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GPs could be asked to review hospital waiting lists ‘on an ongoing basis’


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GPs could be asked to review hospital waiting lists for elective care to help prioritise and manage patients from April, NHS England has suggested.

New operational guidance for 2021/22, published at the end of last week, said primary care will be involved in ‘clinically-led, patient-focused reviews’ of secondary care waiting lists to ensure ‘effective prioritisation and manage clinical risk’ from April.

The guidance also formalised plans for GPs to ‘treat more patients without the need for an onward referral’.

And NHS England said that all practices should deliver ‘appropriate pre-pandemic appointment levels’, including a reminder to offer face-to-face appointments.

It comes as NHS England board papers revealed that practices are delivering one million more GP appointments per week than before the pandemic.

The guidance said: ‘Systems are asked to rapidly draw up delivery plans across elective inpatient, outpatient and diagnostic services for adults and children (including specialised services) for April 2021 to September 2021 that… incorporate clinically led, patient-focused reviews and validation of the waiting list on an ongoing basis, to ensure effective prioritisation and manage clinical risk (drawing on both primary and secondary care)’.

Pulse has asked NHS England for clarification, but it remains unclear exactly how primary care will be expected to be involved.

A related implementation guidance document added that local systems must ‘take all possible steps to avoid outpatient attendances of low clinical value’, including managing more patients in primary care.

It said systems must ‘demonstrate progress’ in ‘collaborating across primary and secondary care to treat more patients without the need for an onward referral, including increasing the uptake of advice and guidance or other measures such as referral triage to avoid unnecessary first attendances’.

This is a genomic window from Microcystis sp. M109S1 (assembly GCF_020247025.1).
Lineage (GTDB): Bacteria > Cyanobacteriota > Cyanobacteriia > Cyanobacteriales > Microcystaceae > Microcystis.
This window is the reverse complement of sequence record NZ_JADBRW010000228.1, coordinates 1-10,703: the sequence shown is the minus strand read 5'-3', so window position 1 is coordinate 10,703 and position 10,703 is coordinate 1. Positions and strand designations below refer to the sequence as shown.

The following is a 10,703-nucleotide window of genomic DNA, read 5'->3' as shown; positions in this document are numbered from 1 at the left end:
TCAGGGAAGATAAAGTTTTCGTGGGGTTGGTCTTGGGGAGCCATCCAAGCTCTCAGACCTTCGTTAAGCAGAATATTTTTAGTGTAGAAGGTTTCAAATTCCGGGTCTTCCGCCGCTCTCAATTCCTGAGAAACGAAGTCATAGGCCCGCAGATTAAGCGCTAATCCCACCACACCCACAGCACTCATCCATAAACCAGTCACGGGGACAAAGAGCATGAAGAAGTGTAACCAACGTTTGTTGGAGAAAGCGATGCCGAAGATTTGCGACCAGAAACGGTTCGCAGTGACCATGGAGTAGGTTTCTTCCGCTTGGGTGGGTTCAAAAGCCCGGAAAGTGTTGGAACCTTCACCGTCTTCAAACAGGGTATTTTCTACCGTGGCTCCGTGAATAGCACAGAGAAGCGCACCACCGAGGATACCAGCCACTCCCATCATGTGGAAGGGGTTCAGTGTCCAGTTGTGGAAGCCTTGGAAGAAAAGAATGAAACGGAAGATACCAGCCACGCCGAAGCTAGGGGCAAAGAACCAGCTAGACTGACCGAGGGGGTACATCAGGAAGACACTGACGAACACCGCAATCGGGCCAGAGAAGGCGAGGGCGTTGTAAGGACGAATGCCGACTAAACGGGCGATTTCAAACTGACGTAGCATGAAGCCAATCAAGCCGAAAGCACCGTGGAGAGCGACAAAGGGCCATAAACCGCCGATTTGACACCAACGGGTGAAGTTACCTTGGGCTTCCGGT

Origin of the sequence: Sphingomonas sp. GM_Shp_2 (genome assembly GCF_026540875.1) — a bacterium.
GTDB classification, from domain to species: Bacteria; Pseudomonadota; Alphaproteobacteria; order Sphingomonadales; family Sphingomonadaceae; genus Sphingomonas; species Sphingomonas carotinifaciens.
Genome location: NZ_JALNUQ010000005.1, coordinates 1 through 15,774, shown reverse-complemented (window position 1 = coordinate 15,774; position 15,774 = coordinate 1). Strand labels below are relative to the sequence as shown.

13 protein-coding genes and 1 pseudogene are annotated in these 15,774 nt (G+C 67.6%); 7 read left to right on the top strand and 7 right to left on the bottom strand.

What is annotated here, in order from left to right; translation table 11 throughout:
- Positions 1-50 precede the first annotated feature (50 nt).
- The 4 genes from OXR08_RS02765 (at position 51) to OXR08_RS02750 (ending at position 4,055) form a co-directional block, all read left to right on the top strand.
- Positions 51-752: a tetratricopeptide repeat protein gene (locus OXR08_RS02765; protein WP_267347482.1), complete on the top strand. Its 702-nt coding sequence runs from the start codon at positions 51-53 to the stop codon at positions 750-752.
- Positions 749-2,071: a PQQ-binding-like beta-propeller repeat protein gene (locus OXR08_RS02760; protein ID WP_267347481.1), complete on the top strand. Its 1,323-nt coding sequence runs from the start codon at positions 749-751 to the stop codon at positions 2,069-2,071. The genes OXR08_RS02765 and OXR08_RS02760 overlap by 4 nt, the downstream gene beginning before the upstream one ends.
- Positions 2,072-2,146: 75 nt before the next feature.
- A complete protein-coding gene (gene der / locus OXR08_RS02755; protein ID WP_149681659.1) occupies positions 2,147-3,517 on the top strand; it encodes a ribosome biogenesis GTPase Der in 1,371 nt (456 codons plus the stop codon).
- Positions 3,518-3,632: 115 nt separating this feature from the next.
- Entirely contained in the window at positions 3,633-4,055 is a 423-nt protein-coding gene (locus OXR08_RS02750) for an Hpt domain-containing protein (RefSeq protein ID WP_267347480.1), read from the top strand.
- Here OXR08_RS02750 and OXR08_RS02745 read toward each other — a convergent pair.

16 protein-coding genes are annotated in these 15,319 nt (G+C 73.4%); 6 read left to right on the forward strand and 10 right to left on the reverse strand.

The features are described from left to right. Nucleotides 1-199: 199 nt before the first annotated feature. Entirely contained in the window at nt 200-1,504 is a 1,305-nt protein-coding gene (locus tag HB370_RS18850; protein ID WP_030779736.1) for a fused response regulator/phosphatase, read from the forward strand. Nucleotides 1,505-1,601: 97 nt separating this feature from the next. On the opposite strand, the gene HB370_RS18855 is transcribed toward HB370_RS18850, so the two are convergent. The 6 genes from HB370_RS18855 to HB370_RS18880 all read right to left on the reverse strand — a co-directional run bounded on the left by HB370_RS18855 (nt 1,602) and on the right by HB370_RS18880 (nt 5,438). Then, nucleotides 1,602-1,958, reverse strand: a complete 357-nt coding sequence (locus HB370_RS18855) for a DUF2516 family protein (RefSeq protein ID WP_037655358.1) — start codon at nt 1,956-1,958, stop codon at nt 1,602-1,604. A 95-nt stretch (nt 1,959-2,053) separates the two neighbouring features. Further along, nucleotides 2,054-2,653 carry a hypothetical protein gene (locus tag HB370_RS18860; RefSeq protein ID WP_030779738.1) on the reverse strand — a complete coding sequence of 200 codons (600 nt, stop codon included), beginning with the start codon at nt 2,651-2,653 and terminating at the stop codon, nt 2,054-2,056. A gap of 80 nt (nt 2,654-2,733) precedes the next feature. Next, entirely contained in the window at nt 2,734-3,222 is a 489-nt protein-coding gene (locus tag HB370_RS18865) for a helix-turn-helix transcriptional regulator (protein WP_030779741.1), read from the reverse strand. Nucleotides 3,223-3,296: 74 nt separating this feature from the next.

In September, NHS England indicated it wants to ‘maximise opportunity’ in the management of patients in primary care via advice and guidance services to keep patients away from hospitals.

However, GPs previously warned that this approach amounted to ‘workload dumping’ and could lead to people being ‘turned away from general practice’ because GPs are too busy dealing with complex patients.

Mid Mersey LMC medical secretary Dr Ivan Camphor told Pulse that any move asking GPs to review waiting lists would be ‘over the top and quite unacceptable given the current climate’.

He said: ‘General practice is already over-burdened with a lot of work we’re doing, including Covid. 

‘I would love to help my secondary care colleagues, but I just haven’t got enough time in the day to do that.’

Meanwhile, the operational guidance reiterated that GP appointment volumes ‘remain high’ but said GPs should be supported with ‘access challenges’ so that ’all practices are delivering appropriate pre-pandemic appointment levels’.

This includes all practices offering face-to-face consultations’, it added.

Practices should also be supported to ‘increase significantly the use of online consultations, as part of embedding total triage’, it said.

Walsall LMC medical secretary Dr Uzma Ahmad added that suggestions that practices are not already working at more than pre-pandemic levels are ‘not valid anymore’.

She said: ‘Our activity is really high at the moment already. There isn’t going to be much capacity – we will definitely be working above pandemic levels and they need to look into how they are going to support that.’

GP access caused controversy in the autumn amid suggestions that practices were not ‘open’ and ‘GP-bashing’ in the media.

In September, NHS England landed itself in hot water with a previous ‘reminder’ to practices to offer face-to-face consultations despite the ongoing pandemic and its own ‘total triage’ advice.

The health secretary has previously indicated that GPs should continue current levels of remote consulting after the pandemic.